Students research Cedar-Riverside

Graduate students have partnered with the neighborhood for five years.

Anissa Stocks

Two years ago, Angela Determan didnâÄôt know much about the community across the street from her school.

The then-graduate student started volunteering with the Cedar-Humphrey Action for Neighborhood Collaborative Engagement âÄî a class offered in the Humphrey School of Public Affairs âÄî to get her feet wet in the neighborhood.

After volunteering for a year, Determan enrolled in the course last year and has since graduated. But she said the hands-on approach to neighborhood development continues to impact students, residents and community members.

As part of the course, 11 students will present their research to residents next week. Residents and community members will then vote on which proposals theyâÄôd like brought out into the neighborhood.

Since 2007, the year-long capstone community-based research course offered through the Humphrey School lends students opportunities in neighborhood planning each year. Before that, the University of Minnesota had virtually no ties to Cedar-Riverside, said Osman Ahmed, president of the West Bank Community CoalitionâÄôs board of directors.

But CHANCE and similar programs are helping those ties grow. The gap between the neighborhood and the students who live and study there is  shrinking, he said.

Students start work on their projects outside the classroom after the votes are tallied, working with organizations including the WBCC, the West Bank Business Association and the Cedar-Riverside Neighborhood Revitalization Program throughout the year.

Ahmed, who moved to Minnesota in 1996 and lives in Riverside Plaza, said the class is one of the few offered through the University thatâÄôs connected to the neighborhood.

âÄúThe University of Minnesota is now trying to reach the community âÄî thatâÄôs something weâÄôve hoped for,âÄù he said. âÄúBut itâÄôs been a difficult journey for [the WBCC].âÄù

The student-led program addresses barriers between the two groups, said CHANCE community partnership coordinator Merrie Benasutti.

CHANCE student Nahila Ahsan said the area is âÄúthe perfect urban planning lab.âÄù

Ahsan is part of a team working on a strategic planning proposal to help restore the neighborhoodâÄôs Bluff Street Park âÄî located between Northern Pacific Bridge No. 9 and the 10th Avenue Bridge. Although the proposal might not be picked up by the community, she hopes to continue her involvement with the neighborhoodâÄôs project taskforce.

Small  numbers, big projects

While the course has seen success through its projects, enrollment remains limited. About 12-15 students typically register each fall.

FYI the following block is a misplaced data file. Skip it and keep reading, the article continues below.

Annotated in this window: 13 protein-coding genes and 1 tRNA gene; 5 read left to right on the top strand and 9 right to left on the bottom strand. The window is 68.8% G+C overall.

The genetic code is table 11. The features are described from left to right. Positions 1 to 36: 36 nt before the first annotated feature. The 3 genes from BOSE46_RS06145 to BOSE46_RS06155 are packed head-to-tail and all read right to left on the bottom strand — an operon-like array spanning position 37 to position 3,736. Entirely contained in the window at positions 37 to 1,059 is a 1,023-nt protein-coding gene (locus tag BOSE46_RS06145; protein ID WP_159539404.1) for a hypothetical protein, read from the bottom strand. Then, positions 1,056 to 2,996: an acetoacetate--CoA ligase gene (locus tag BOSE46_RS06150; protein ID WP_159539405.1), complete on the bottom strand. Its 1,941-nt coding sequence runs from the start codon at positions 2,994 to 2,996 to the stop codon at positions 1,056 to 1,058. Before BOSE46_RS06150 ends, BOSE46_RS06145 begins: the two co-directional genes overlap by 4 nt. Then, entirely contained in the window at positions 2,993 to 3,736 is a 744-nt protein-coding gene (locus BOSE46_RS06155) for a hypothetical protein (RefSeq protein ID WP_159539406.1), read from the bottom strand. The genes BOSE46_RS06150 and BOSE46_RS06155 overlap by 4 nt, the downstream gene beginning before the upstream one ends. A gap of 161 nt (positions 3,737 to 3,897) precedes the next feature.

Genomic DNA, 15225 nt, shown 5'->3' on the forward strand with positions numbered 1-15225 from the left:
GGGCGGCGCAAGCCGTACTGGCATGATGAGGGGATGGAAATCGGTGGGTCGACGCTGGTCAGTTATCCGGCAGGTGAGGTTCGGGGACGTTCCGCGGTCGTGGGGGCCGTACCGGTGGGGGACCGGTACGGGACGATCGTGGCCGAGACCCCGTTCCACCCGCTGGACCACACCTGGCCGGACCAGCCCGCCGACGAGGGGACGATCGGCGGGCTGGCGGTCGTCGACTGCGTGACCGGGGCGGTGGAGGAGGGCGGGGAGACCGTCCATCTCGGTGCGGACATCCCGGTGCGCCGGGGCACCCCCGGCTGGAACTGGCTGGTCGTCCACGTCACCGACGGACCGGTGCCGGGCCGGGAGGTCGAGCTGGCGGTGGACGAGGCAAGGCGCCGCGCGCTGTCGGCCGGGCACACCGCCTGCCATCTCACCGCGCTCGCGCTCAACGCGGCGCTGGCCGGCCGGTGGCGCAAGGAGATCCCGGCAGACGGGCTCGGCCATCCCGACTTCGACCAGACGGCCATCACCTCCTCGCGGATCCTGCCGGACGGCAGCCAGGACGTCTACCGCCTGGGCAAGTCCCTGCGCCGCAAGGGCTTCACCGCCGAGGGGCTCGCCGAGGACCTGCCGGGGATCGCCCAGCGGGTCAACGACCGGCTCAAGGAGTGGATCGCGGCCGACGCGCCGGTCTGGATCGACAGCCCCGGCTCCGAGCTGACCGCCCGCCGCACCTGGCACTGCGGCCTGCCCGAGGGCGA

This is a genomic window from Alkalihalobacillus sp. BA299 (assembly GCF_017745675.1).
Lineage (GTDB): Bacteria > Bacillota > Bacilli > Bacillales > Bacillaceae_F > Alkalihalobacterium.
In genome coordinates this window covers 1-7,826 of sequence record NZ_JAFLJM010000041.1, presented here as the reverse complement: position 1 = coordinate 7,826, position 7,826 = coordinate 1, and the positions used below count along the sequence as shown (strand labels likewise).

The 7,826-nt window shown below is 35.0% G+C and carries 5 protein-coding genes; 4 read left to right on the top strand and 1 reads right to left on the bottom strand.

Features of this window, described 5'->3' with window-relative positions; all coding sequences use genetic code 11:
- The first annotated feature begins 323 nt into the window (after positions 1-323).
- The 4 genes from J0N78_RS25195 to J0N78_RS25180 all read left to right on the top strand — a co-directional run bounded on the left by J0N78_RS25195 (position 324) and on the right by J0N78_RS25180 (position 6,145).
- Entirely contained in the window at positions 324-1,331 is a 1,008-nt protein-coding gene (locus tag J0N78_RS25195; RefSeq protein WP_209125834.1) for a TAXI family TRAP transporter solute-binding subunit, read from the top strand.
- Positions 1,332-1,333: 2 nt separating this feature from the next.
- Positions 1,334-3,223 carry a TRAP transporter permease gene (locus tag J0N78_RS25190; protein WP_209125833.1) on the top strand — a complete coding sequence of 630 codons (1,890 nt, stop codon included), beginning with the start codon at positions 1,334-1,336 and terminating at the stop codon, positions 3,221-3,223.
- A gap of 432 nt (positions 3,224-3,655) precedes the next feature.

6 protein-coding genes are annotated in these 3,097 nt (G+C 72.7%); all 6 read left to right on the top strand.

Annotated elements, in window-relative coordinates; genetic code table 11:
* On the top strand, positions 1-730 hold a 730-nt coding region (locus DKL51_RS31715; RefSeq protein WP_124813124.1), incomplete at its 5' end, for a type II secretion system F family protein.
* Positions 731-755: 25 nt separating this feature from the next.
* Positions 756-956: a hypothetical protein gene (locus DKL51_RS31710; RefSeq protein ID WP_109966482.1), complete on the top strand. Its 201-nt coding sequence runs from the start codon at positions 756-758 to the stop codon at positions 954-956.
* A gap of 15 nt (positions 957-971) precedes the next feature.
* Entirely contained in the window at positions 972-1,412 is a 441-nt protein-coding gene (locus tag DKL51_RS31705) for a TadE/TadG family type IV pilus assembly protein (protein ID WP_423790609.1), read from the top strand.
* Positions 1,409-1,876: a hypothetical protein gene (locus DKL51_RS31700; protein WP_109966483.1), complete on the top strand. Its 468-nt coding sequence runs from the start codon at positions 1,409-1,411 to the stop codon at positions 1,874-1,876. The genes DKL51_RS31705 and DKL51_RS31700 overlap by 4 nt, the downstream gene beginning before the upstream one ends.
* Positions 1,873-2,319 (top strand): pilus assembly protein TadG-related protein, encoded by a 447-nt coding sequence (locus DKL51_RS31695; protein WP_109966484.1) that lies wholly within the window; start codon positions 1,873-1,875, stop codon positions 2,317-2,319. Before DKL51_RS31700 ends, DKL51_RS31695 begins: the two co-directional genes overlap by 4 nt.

But small numbers donâÄôt mean small projects.

As a result of four former CHANCE studentsâÄô work, the Somali Justice Advocacy Center launched a database in May, which collects statistics and information about the communityâÄôs population and places  it in one location.

The neighborhood has historically been one of the hardest areas to count in Minnesota, Benasutti said.

Cedar-Riverside has been undercounted over the past two decades as immigrant populations moved in. Some ethnic and racial groups âÄî like Somali âÄî arenâÄôt listed in compiled U.S. census data.

More than 15 projects have stretched into the community over the years.

Another spring project looked at the potential for a neighborhood Youth Development Center âÄî where young people can build leadership skills to apply within the community.

Ahmed said there is a need for more projects that consider the areaâÄôs newly immigrant populations, and he hopes some of the proposals  reflect that.

Determan teamed up with two other students on the âÄúIntern LinkâÄù project âÄî connecting graduate students with local businesses. The project, which uses students as resources for business marketing and consulting, was picked up by the West Bank Business Association.

The organization hired a graduate intern this month after considering research conducted by the students.

The University has pushed for more communication with neighborhoods in the past few years, said Jeff Corn, community programs assistant at the Center for Urban and Regional Affairs. But many  of the efforts are the result of graduate research.

While CURA typically has  60 to 80 research projects per year, only about 12 are conducted by undergraduates.

Determan said the research-based efforts help students reach real people with real problems.

âÄúThereâÄôs not an invisible fence between the neighborhoods and the University âĦ We need to engage in a respectful manner,âÄù Determan said.